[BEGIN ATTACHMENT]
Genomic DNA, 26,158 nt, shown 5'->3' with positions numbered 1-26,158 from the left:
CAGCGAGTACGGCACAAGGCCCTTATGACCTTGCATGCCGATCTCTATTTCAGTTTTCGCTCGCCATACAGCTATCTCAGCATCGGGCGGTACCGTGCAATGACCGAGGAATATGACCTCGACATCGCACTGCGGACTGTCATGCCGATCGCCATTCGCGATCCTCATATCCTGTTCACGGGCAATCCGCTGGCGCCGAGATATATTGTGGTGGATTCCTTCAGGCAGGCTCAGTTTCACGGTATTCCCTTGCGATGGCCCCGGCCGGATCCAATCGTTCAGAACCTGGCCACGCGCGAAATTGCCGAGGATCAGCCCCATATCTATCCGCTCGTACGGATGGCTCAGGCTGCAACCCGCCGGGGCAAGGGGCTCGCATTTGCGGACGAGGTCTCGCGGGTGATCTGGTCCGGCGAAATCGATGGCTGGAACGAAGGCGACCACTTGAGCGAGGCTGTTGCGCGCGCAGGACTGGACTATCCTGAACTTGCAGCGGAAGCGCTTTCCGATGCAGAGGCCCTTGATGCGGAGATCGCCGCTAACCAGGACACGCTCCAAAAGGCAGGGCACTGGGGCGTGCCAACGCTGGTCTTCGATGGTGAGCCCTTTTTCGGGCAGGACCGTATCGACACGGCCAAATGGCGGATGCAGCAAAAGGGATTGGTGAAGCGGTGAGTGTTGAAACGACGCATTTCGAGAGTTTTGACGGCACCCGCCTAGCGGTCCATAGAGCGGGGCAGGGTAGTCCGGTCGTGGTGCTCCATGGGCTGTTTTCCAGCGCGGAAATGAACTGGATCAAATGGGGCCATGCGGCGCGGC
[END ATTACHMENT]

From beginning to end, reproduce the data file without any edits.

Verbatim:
Genomic DNA, 26,158 nt, shown 5'->3' with positions numbered 1-26,158 from the left:
CAGCGAGTACGGCACAAGGCCCTTATGACCTTGCATGCCGATCTCTATTTCAGTTTTCGCTCGCCATACAGCTATCTCAGCATCGGGCGGTACCGTGCAATGACCGAGGAATATGACCTCGACATCGCACTGCGGACTGTCATGCCGATCGCCATTCGCGATCCTCATATCCTGTTCACGGGCAATCCGCTGGCGCCGAGATATATTGTGGTGGATTCCTTCAGGCAGGCTCAGTTTCACGGTATTCCCTTGCGATGGCCCCGGCCGGATCCAATCGTTCAGAACCTGGCCACGCGCGAAATTGCCGAGGATCAGCCCCATATCTATCCGCTCGTACGGATGGCTCAGGCTGCAACCCGCCGGGGCAAGGGGCTCGCATTTGCGGACGAGGTCTCGCGGGTGATCTGGTCCGGCGAAATCGATGGCTGGAACGAAGGCGACCACTTGAGCGAGGCTGTTGCGCGCGCAGGACTGGACTATCCTGAACTTGCAGCGGAAGCGCTTTCCGATGCAGAGGCCCTTGATGCGGAGATCGCCGCTAACCAGGACACGCTCCAAAAGGCAGGGCACTGGGGCGTGCCAACGCTGGTCTTCGATGGTGAGCCCTTTTTCGGGCAGGACCGTATCGACACGGCCAAATGGCGGATGCAGCAAAAGGGATTGGTGAAGCGGTGAGTGTTGAAACGACGCATTTCGAGAGTTTTGACGGCACCCGCCTAGCGGTCCATAGAGCGGGGCAGGGTAGTCCGGTCGTGGTGCTCCATGGGCTGTTTTCCAGCGCGGAAATGAACTGGATCAAATGGGGCCATGCGGCGCGGC